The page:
Charleston Stage’s Julian Wiles pens play about pivotal civil rights case, Seat of Justice

Note: Charleston Stage receives an annual general operating support grant from the South Carolina Arts Commission. Visit the Charleston Stage website for Seat of Justice ticket information and to read background about the play's development. Related: View trailer for Seat of Justice   From Charleston City Paper Article by Helen Mitternight, photo courtesy Charleston Stage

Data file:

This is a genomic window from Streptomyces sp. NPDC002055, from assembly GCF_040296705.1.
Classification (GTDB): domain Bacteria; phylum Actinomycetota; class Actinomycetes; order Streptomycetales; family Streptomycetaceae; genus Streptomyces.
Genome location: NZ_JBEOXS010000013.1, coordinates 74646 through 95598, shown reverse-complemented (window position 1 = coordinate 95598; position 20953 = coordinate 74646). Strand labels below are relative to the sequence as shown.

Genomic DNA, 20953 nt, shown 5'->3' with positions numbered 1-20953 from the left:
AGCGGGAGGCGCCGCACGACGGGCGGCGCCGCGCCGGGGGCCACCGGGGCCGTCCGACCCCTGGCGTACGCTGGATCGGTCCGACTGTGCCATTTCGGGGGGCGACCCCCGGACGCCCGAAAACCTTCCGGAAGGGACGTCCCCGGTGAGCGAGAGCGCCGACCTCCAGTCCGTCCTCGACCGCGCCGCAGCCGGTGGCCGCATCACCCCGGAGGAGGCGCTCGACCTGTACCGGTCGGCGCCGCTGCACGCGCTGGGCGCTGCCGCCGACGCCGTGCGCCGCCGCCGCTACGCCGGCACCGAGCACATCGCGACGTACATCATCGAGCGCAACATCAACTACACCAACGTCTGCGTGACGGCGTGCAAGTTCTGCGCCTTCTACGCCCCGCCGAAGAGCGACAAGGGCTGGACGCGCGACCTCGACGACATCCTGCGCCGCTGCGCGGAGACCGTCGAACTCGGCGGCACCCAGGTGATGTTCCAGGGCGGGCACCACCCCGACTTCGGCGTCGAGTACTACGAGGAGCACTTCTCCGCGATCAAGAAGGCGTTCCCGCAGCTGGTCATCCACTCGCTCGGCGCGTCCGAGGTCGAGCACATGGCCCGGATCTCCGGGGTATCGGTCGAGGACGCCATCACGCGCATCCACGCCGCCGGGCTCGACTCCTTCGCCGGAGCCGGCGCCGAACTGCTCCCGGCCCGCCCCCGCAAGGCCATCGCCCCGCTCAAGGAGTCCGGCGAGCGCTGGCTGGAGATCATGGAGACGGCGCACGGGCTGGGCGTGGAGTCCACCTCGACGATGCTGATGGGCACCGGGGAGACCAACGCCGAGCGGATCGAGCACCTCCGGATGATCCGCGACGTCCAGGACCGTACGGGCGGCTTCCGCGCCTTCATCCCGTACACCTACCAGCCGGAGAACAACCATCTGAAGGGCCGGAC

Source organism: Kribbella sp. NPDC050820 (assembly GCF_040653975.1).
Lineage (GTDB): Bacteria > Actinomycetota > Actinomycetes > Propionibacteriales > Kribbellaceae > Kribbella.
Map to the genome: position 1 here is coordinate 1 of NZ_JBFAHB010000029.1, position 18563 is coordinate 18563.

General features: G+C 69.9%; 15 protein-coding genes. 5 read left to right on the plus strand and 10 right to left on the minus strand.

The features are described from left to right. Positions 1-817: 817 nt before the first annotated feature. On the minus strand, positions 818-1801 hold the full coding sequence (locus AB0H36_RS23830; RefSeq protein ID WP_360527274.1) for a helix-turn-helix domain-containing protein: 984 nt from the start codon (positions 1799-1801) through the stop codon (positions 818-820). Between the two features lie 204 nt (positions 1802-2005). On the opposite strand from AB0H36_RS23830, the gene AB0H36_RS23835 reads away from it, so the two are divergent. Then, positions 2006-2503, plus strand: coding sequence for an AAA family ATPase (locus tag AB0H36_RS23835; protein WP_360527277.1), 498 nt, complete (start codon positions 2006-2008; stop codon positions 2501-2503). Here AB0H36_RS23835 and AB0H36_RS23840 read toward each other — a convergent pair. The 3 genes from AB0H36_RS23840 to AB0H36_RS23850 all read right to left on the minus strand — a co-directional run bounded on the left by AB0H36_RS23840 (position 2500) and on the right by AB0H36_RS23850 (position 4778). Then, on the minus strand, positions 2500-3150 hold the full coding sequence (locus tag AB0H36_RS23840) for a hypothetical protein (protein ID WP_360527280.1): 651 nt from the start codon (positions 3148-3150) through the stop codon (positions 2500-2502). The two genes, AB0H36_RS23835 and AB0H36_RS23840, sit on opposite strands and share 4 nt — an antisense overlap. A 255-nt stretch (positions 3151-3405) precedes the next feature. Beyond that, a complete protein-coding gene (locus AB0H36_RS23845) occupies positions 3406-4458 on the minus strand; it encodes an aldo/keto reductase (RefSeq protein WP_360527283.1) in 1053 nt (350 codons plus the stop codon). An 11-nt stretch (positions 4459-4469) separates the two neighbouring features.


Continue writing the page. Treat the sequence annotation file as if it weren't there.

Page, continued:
julianwilesGrowing up in a white, South Carolina community, Charleston Stage founder Julian Wiles didn't know about the historic 1950 court case Briggs v. Elliott, a suit which later became the nucleus of the ground-breaking Brown v. Board of Education case. It wasn't until he was an adult that he learned about this amazing story that took place so close to home. He knew he wasn't alone, so he decided to write a play about the pivotal moment in the Civil Rights Movement. "I don't think it's just black history, I think it's everybody's history," Wiles says. "I don't presume to know exactly how people felt. But you know, I grew up in a segregated world, I went to a white school, so I know that part of the equation." Wiles' Seat of Justice tells the story of a group of African-American parents who simply wanted the school district to maintain the bus their children rode to the rickety, blacks-only school they attended in Clarendon County, Silver School. While Clarendon County School District 22 officials refused to spend money on the bus, they had no problem paying for a new school for white children. The case was eventually taken up by future U.S. Supreme Court Justice Thurgood Marshall. Twenty parents signed on to the lawsuit, and, Wiles says, for their actions they would all lose their jobs or be harassed. "In many ways, most people in South Carolina lived in one of three worlds: white or black or working together," Wiles says. "And those were parallel universes. Everyone accepted that this was the rule of how we should live. What's really amazing to me is how a group of very simple people — sharecroppers, teachers — decided the way the world worked was just not fair." Of course, before writing this historical drama, Wiles had to do his research. Fortunately, he was able to speak with someone who witnessed the original case, Charleston civil rights activist Ruby Cornwell. "I had a great time with her," Wiles recalls. "I had read so much and I knew so many of the players from the research. I was bringing up people she knew so well. Being 100, she had lost her contemporaries, so there was no one to talk to in a lot of detail about it. I got to do that." Wiles also spoke with descendants of the original petitioners, like the son of the Rev. Joseph A. DeLaine, Silver School's principal. When the play opens at the Dock Street Theatre this week, Wiles says several of the litigants' descendants will be in the audience, as will the son of the white local school board chair who denied the funds for the school bus. Photos from that time will be on display upstairs from the stage, and the legendary civil rights photographer Cecil Williams — who was just a boy when he snapped the photos — will also be on hand. The one person who will not be seeing the play is Ruby Cornwell, whose experiences became the voice of the play's narrator. "She almost made it," Wiles said. "She lived to almost 101. She was very sweet. She read a number of drafts and made suggestions. The day she turned 100, the play wasn't ready, but we took an excerpt from the play, her opening monologue, and I had an actress from the college read it at her church that day. She loved it." While Briggs v. Elliott was ultimately folded into the Brown v. Board of Education case for political reasons — Brown originated in Kansas not the Deep South — the Clarendon case was the focal point of Marshall's argument before the Supreme Court. Wiles says he was struck by the complexities of the issue, particularly as it involved school district superintendent L.B. McCord and principal DeLaine. "It wasn't just good guys or bad guys. The case has what drama is, the personal interactions between people, people who worked together. For instance, domestics almost became part of the family in some odd way, and I was trying to explore how that dynamic worked and what happened when those dynamics began to break down," he says. "In the end, L.B. McCord winds up firing the Rev. DeLaine, but they had a good working relationship until this all collided." And on Feb. 21, there will be a post-show panel sponsored by the International African-American Museum and moderated by College of Charleston history professor Bernard Powers. Special matinees will be performed for students, including those in Clarendon County, where the case began. "I hope the takeaway from this play is: It's not over," Wiles said. "We still need people to take their seats in the seat of justice all the time and work to make our world better. We can't wait on politicians, judges, elections. We have to all take stands and do things and be the people who will make our world more harmonious. It's our responsibility."